- Education and Science
So Your Having Trouble With Aussie "Strine!?"
Crocs are feared and respected in Australia.
Australian English ("Strine!") is very imaginative
North Americans - or Europeans using English for that matter - have people from many nationalities wandering amongst them as residents or tourists. But none using English (as they would insist they do) are more exotic or incomprehensible that those rare birds from the Antipodes, the Australians, who speak a in a nasal whine some call “Strine.” (‘Stralian)..
Even finding out where they are from can be difficult for the noviate, “Hi, mate,” one might open with. “I’m from “Stralia.”
Seeing your puzzled look, he might add, “Stralian, ya know?”
Most of what the average US citizen knows of Australia he usually gleaned from “Crocodile Dundee” reruns on the television…Brits are only slightly more enlightened by all the Aussie barkeepers here! He may even find his beliefs confirmed when he takes in the modern tourist from “Oz,” as they are generally topped with a hat a - la Croc Dundee, which may or may not have corks dangling from it to keep the Oz national bird - the fly - away at home…he may also be sporting “sunnies,” sunglasses; and “”thongs,” No, no up the bum girlie underwear, they are flip-flops in Oz. He may also have knee-length shorts and sandals with socks - dress used for business in Sydney and warmer parts of the home country.
Your conversation may drift to sports and you will ask which teams he “roots” for at home or in the country he visits. A look of alarm may spread across the sunburned visage as he explains a “root” is a f--k in ‘Stralia.
(It’s not hard to make mistakes like this…I once was asked by a secretary in a job I had after recently arriving in Sydney. “Got any Durex,” she smiled. I nearly fell off the chair…she had just asked me, a boss she had known for all of two day, if I had any condoms (Durex was the best known brand back then in the UK and used by one and all for any type of “rubbers.”). Dorothy (bless her) had merely been asking if I had any sticky tape, Durex was the Scotch Tape of Oz back then).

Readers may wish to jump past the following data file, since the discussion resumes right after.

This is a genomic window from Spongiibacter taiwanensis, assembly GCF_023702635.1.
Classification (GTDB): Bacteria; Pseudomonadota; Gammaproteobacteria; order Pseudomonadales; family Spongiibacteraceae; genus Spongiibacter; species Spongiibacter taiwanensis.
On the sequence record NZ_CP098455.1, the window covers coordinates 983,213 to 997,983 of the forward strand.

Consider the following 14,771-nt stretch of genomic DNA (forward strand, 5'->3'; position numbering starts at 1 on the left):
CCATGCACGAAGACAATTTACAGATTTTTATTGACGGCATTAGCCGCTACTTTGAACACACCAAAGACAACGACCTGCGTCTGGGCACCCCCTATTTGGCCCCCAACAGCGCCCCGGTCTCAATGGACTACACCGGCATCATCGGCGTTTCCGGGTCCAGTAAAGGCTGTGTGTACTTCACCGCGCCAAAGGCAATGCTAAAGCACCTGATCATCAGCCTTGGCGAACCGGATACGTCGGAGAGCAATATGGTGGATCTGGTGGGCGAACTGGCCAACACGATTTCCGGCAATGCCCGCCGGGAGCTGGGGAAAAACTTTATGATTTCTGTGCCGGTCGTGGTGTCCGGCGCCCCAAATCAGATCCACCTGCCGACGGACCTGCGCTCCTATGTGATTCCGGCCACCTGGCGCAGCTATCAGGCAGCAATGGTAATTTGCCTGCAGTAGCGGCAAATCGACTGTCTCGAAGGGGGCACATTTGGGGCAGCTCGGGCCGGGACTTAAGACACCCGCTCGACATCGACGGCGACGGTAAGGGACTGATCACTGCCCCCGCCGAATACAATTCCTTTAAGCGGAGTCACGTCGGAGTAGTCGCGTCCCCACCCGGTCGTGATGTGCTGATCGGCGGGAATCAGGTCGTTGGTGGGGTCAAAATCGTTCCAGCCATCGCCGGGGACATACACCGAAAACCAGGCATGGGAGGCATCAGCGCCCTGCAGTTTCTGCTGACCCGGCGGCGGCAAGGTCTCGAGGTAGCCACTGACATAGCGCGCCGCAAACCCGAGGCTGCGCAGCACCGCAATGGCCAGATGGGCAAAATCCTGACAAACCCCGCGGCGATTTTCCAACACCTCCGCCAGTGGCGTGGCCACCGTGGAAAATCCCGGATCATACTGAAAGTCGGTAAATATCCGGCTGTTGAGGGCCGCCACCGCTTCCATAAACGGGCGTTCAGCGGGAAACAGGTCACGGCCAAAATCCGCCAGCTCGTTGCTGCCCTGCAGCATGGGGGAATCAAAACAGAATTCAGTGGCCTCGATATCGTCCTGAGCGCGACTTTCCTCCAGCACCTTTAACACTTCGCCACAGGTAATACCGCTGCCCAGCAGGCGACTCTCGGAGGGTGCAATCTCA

“Feel like a Cauldie,” you new acquaintance had merely asked you if you want a beer with him. (A coldie…cold beer). (But he won’t be able to get his familiar “schooner, or midi” in the UK or the US…they are glass sizes).
Just watch the US barman’s face if the Australian female asks him if he keeps “Goon,” wine, especially “Chateau de Cardboard” The Australians invented wine in a box many years ago now and it spread all over the world where it provides a cheaper alternative to bottled wine.
Your pal might ask you where “Maccas” is (McDonalds), A poor alternative to what he has at home, “Prawns (never shrimp) or beef on the Barbie.”
He will be walking on the “footpath” in New York or London, not the sidewalk (US) or the pavement (Brit), and he may be off to watch the local team play “footy,” any type of football. He may be dismayed you have never heard of “Aussie Rules,” a sort of cross between rugby and soccer (actually very good ) played in Oz.
He may immediately want to shorten your name as diminutives for many things, including names, are the norm “Down Under.”
Gibson becomes Gibbo, for example…I was always “Chal,” which I liked (Challen). He will have a “sani” or sandwich for tea “thisavo” this afternoon. Maybe he will go on a picnic with his “Esky,” cooler. His cookies will be “biscuits” (UK, too). He won’t have candies like N Americans, or sweets, like the Brits, but “Lollies.”
Rubes will come from the “Outback,” or “Back o the Black Stump” in Oz. In the large “properties” ranches back there you might find “Jackaroos, or Jillaroos, (cowgirls and boys). Visiting those places is know as “Going Bush.“
Those mentally encumbered he may call “Drongos, or Wombats (A large, torpid marsupial); those he really dislikes may be “Bludgers.” (Once a pimp in British English). Kangaroos are “roos” of course and his goodbye to you may be “hooroo.” (As his hello is “G’Day”)
He may tell you, mystifyingly, he drives a “Ute,” or pick-up truck - on the “wrong” side of the road for N Americans but same as the UK. By then, you will have gravitated to be known as mate, or “Cobber” by the open and friendly Australians. He will refer to you, or something he likes as “Ridgy-Didge, Dinkum, or Fair Dinkum.”
You will ask if he is married or has a girl at the moment, “Na, mate, but I love the “Sheilas,” he may reply, (collective noun for girls in Oz).
Seeing a friend on the other side of the street, this interesting apparition might yell, “Coooeeee!” Rather like the Swiss yodel, this is a penetrating salutation which can be heard for a long way.
He might describe his work as “Hard Yakker,” (obvious meaning). Limeys, (Brits) are called Pommies in Oz where they experience a love/hate relationship: Australians see them as complainers sometimes, (Whingeing), and they don‘t like hard yakker.
“Bloody” is the standard Australian (Aussie) swearword, “Bloody right, mate, or too bloody true,” are used to express emphatic agreement. Also, “It’s a Beauty” for something good.
“Bluey” is someone (strangely) with red hair.
Brickies, Sparkies and Chippies are bricklayers, electricians and carpenters in the same order.
Not only are there these and hundreds more colloquiums (slang) based around English and other tongues (Aboriginal words find their way in but I cannot recall them).
Although I got help to prompt my memory in writing this article online, I am familiar with all the terms and used them during my nearly 10 years all told living in marvelous Australia, a land I often miss as I live amongst the Whingeing bloody Poms!
There have been several book published on “Strine,” Amazon lists several.
The bloody pom!